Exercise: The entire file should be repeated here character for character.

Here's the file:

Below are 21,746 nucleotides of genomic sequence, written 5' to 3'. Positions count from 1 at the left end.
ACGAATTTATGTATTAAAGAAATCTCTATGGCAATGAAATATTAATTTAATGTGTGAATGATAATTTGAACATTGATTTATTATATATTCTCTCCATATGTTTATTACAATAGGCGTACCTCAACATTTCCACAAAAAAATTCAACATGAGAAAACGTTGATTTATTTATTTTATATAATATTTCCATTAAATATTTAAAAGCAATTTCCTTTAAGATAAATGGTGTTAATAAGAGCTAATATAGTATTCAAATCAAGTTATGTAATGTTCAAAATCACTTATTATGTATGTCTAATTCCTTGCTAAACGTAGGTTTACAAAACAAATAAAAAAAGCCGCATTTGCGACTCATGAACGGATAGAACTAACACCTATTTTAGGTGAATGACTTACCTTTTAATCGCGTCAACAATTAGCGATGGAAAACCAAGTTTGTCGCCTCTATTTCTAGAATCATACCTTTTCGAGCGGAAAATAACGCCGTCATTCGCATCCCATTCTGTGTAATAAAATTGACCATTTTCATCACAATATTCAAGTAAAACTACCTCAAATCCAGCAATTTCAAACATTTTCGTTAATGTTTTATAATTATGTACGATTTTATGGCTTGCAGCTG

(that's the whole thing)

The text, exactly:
Below are 21,746 nucleotides of genomic sequence, written 5' to 3'. Positions count from 1 at the left end.
ACGAATTTATGTATTAAAGAAATCTCTATGGCAATGAAATATTAATTTAATGTGTGAATGATAATTTGAACATTGATTTATTATATATTCTCTCCATATGTTTATTACAATAGGCGTACCTCAACATTTCCACAAAAAAATTCAACATGAGAAAACGTTGATTTATTTATTTTATATAATATTTCCATTAAATATTTAAAAGCAATTTCCTTTAAGATAAATGGTGTTAATAAGAGCTAATATAGTATTCAAATCAAGTTATGTAATGTTCAAAATCACTTATTATGTATGTCTAATTCCTTGCTAAACGTAGGTTTACAAAACAAATAAAAAAAGCCGCATTTGCGACTCATGAACGGATAGAACTAACACCTATTTTAGGTGAATGACTTACCTTTTAATCGCGTCAACAATTAGCGATGGAAAACCAAGTTTGTCGCCTCTATTTCTAGAATCATACCTTTTCGAGCGGAAAATAACGCCGTCATTCGCATCCCATTCTGTGTAATAAAATTGACCATTTTCATCACAATATTCAAGTAAAACTACCTCAAATCCAGCAATTTCAAACATTTTCGTTAATGTTTTATAATTATGTACGATTTTATGGCTTGCAGCTG